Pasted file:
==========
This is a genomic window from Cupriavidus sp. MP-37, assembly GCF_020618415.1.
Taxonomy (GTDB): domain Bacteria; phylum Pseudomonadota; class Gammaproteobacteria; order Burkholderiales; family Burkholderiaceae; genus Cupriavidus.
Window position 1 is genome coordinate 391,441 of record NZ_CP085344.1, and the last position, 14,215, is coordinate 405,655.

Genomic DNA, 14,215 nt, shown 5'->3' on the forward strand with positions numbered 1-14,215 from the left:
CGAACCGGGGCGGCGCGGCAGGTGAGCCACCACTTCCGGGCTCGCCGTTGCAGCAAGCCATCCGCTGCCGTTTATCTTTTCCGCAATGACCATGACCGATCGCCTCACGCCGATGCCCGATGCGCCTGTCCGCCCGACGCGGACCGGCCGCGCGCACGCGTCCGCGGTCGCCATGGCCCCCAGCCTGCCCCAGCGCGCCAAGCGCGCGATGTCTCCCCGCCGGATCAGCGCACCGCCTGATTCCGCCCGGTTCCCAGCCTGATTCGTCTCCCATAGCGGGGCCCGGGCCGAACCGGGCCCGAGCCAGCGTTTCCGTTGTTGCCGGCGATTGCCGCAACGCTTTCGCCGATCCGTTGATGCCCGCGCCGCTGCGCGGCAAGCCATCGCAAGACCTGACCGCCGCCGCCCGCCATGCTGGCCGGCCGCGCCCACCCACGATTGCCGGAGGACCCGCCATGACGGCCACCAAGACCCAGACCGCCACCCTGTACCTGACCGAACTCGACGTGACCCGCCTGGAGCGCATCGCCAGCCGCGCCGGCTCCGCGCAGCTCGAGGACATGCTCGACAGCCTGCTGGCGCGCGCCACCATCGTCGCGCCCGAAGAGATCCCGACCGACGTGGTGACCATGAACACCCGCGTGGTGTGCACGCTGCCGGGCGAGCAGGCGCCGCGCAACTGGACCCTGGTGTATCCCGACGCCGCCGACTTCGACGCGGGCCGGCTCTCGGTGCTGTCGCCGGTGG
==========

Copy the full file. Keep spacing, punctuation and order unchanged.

This is a genomic window from Cupriavidus sp. MP-37, assembly GCF_020618415.1.
Taxonomy (GTDB): domain Bacteria; phylum Pseudomonadota; class Gammaproteobacteria; order Burkholderiales; family Burkholderiaceae; genus Cupriavidus.
Window position 1 is genome coordinate 391,441 of record NZ_CP085344.1, and the last position, 14,215, is coordinate 405,655.

Genomic DNA, 14,215 nt, shown 5'->3' on the forward strand with positions numbered 1-14,215 from the left:
CGAACCGGGGCGGCGCGGCAGGTGAGCCACCACTTCCGGGCTCGCCGTTGCAGCAAGCCATCCGCTGCCGTTTATCTTTTCCGCAATGACCATGACCGATCGCCTCACGCCGATGCCCGATGCGCCTGTCCGCCCGACGCGGACCGGCCGCGCGCACGCGTCCGCGGTCGCCATGGCCCCCAGCCTGCCCCAGCGCGCCAAGCGCGCGATGTCTCCCCGCCGGATCAGCGCACCGCCTGATTCCGCCCGGTTCCCAGCCTGATTCGTCTCCCATAGCGGGGCCCGGGCCGAACCGGGCCCGAGCCAGCGTTTCCGTTGTTGCCGGCGATTGCCGCAACGCTTTCGCCGATCCGTTGATGCCCGCGCCGCTGCGCGGCAAGCCATCGCAAGACCTGACCGCCGCCGCCCGCCATGCTGGCCGGCCGCGCCCACCCACGATTGCCGGAGGACCCGCCATGACGGCCACCAAGACCCAGACCGCCACCCTGTACCTGACCGAACTCGACGTGACCCGCCTGGAGCGCATCGCCAGCCGCGCCGGCTCCGCGCAGCTCGAGGACATGCTCGACAGCCTGCTGGCGCGCGCCACCATCGTCGCGCCCGAAGAGATCCCGACCGACGTGGTGACCATGAACACCCGCGTGGTGTGCACGCTGCCGGGCGAGCAGGCGCCGCGCAACTGGACCCTGGTGTATCCCGACGCCGCCGACTTCGACGCGGGCCGGCTCTCGGTGCTGTCGCCGGTGG